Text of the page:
Taiwan is located in the subtropical and tropical zone with bamboo varieties thriving under the climate. Lush and abundant bamboo has been an important material for crafts in local popular culture.
The bamboo crafts can broadly be divided into bamboo weaving, bamboo carving and bamboo culming. Bamboo culming is common in furniture-making and in constructing bamboo housing. Bamboo carving, on the other hand, is common in decorative and artistic works. Bamboo weaving is very common in daily necessities, such as baskets, hole-mesh baskets, rain hats, cage-like baskets, winnow baskets, square-bottomed baskets as well as other tools and utensils. The bamboo end-products are versatile when it comes to application in various domains and the related techniques are diverse.
When it comes to bamboo weaving, the raw material begins with the sliced and thin “bamboo batten,” made out of the bamboo pole. And then, the weaving process starts in a crisscross process. A series of steps generally involves selecting the bamboo, degreasing and peeling, half-splitting, thinning, same-width trimming, weaving from bottom-up, and closing of the opening, handle-making, foot-making and applying the final touch of the paint layer.
Bamboo weaving techniques are often categorized into two groups, namely, the dense-weaving and the hole-mesh weaving. The basic weaving skill involves more than two dozens of techniques. They are, for example, square-shaped weaving, herringbone weaving, twill weaving and pinwheel-style weaving, just to name a few. When it comes to specific utensils, specific weaving skills are involved in the making process.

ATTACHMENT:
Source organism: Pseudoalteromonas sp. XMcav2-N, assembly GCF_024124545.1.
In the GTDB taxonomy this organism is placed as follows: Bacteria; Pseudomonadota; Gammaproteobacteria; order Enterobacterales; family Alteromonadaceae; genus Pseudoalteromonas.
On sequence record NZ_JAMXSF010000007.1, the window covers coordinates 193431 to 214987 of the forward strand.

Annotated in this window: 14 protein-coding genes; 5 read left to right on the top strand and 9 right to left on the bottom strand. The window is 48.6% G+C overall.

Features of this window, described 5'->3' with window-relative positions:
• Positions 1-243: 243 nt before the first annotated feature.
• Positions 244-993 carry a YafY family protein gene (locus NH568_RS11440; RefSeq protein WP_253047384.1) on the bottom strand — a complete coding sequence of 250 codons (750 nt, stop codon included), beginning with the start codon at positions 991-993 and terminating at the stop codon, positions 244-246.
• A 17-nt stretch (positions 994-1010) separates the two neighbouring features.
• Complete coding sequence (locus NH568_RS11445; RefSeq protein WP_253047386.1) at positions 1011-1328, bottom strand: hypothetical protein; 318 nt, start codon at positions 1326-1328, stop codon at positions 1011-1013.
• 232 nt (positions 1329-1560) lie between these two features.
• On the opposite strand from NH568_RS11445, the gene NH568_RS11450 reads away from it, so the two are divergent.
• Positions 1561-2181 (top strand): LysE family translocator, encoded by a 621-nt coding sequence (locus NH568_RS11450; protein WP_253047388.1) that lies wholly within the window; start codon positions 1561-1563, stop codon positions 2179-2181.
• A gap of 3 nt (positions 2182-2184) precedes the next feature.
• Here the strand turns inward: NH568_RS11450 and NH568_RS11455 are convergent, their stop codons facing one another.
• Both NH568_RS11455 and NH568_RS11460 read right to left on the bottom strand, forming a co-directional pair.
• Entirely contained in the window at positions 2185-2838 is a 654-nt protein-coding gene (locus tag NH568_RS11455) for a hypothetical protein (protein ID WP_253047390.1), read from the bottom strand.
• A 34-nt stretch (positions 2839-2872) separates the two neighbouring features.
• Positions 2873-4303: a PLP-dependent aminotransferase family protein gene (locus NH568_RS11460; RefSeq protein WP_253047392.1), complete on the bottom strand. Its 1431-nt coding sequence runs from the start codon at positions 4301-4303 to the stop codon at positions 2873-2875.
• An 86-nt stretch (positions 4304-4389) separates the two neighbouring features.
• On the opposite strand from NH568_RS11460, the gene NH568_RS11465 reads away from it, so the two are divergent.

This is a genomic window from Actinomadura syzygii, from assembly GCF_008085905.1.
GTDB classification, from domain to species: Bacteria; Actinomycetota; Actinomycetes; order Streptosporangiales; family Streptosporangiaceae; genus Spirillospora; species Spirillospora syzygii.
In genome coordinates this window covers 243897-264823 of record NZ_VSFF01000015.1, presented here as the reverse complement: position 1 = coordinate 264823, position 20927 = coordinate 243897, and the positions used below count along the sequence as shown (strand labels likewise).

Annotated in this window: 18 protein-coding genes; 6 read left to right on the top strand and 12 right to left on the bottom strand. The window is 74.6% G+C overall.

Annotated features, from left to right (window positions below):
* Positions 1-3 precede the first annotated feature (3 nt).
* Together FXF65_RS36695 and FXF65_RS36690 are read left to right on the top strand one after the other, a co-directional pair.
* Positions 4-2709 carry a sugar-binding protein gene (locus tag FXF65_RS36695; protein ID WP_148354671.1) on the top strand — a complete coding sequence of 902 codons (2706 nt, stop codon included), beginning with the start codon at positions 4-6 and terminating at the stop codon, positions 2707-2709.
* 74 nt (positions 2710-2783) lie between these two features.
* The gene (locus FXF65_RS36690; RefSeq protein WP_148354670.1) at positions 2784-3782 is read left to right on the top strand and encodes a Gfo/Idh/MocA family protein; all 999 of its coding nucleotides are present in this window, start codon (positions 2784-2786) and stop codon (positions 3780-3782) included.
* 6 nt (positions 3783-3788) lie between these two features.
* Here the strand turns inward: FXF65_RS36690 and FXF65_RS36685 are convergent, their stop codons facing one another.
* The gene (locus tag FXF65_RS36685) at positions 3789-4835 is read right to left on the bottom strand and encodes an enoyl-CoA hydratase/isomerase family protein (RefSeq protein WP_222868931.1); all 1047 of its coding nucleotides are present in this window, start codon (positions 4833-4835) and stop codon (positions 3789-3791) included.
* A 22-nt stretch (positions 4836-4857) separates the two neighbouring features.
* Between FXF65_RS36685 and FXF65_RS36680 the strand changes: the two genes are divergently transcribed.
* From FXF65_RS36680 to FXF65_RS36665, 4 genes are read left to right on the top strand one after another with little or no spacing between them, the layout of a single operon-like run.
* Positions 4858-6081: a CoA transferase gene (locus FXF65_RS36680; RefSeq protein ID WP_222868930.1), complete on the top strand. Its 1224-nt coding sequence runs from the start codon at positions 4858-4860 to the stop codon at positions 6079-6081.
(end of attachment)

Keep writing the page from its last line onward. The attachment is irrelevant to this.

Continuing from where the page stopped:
Both the Moso and Makino bamboos varieties thrive in Zhushan and Lugu townships, in Central Taiwan. Eying the region’s great potential, the bamboo craft industry was given a boost during Japanese rule of Taiwan. In 1938, Japan set up a Bamboo Craft Training School in Zhushan County. Teachers of Japanese nationality started to teach bamboo craft weaving techniques on spot.
The school held key to the bamboo craft prosperity in the region. Local talents have been introduced along the way, including master Huang Tu-shan, deemed as national treasure, and late master Chang Hsien-pien. Huang Tu-shan is the winner of the 2008 National Crafts Achievement Award. His works of bamboo are elegant in shape, detailed in texture presentation, highly skilled with ultimate attention to details. In addition to that, Master Huang Tu-shan put great endeavor in promoting bamboo weaving and research. The Bamboo Cultural Museum of Zhushan Township also holds exhibition for the works by Master Huang Tushan, Master Chang Hsien-pien as well as many talented artisans.